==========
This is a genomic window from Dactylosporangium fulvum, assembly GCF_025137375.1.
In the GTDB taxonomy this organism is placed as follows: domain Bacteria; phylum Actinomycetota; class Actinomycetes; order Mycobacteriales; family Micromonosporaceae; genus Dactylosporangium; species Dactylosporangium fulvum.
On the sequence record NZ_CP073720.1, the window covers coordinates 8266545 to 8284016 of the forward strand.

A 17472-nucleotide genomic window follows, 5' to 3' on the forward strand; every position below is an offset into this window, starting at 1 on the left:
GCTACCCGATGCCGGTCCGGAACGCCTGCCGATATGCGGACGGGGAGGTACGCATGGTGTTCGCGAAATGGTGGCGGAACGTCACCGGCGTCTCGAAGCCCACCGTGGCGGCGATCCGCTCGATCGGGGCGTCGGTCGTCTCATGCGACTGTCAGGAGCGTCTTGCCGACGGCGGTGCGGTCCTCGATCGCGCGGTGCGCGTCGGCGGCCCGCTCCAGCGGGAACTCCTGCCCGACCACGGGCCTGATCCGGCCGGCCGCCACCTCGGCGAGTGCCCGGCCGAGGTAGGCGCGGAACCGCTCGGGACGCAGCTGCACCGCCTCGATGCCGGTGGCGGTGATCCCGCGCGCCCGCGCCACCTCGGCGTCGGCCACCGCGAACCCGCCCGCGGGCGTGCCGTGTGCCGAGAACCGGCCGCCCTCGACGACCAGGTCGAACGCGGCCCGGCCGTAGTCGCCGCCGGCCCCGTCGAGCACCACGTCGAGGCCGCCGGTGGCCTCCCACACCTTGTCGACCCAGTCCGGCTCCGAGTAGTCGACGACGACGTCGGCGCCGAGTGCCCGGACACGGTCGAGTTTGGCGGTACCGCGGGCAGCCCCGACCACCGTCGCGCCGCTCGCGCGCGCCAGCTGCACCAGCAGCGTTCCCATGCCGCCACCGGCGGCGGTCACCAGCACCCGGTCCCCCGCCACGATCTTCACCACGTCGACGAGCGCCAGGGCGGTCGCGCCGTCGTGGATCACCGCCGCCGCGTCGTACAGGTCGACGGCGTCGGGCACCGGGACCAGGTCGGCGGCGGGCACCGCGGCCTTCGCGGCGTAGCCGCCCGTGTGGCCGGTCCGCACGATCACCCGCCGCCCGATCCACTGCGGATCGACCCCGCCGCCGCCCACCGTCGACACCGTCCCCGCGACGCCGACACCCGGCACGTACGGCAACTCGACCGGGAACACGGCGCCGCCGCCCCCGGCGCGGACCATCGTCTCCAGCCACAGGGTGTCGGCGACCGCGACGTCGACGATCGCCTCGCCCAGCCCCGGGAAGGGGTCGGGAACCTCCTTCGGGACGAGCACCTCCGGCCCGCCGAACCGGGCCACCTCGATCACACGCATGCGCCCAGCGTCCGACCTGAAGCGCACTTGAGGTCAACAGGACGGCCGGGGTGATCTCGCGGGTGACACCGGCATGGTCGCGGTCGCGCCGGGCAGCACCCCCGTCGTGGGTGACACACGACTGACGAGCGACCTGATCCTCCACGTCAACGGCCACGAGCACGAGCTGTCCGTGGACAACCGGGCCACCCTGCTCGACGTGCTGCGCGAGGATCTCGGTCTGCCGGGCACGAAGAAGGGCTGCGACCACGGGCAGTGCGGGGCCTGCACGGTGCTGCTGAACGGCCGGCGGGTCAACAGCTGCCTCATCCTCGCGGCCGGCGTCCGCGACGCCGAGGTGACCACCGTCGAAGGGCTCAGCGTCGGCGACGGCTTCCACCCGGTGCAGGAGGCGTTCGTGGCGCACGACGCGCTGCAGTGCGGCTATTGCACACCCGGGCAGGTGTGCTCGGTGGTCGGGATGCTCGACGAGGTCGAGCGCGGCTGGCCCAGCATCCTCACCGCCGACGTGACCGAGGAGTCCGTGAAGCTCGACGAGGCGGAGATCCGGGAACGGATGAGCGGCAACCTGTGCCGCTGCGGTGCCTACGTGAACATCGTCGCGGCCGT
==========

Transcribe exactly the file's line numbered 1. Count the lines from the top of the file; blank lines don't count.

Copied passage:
This is a genomic window from Dactylosporangium fulvum, assembly GCF_025137375.1.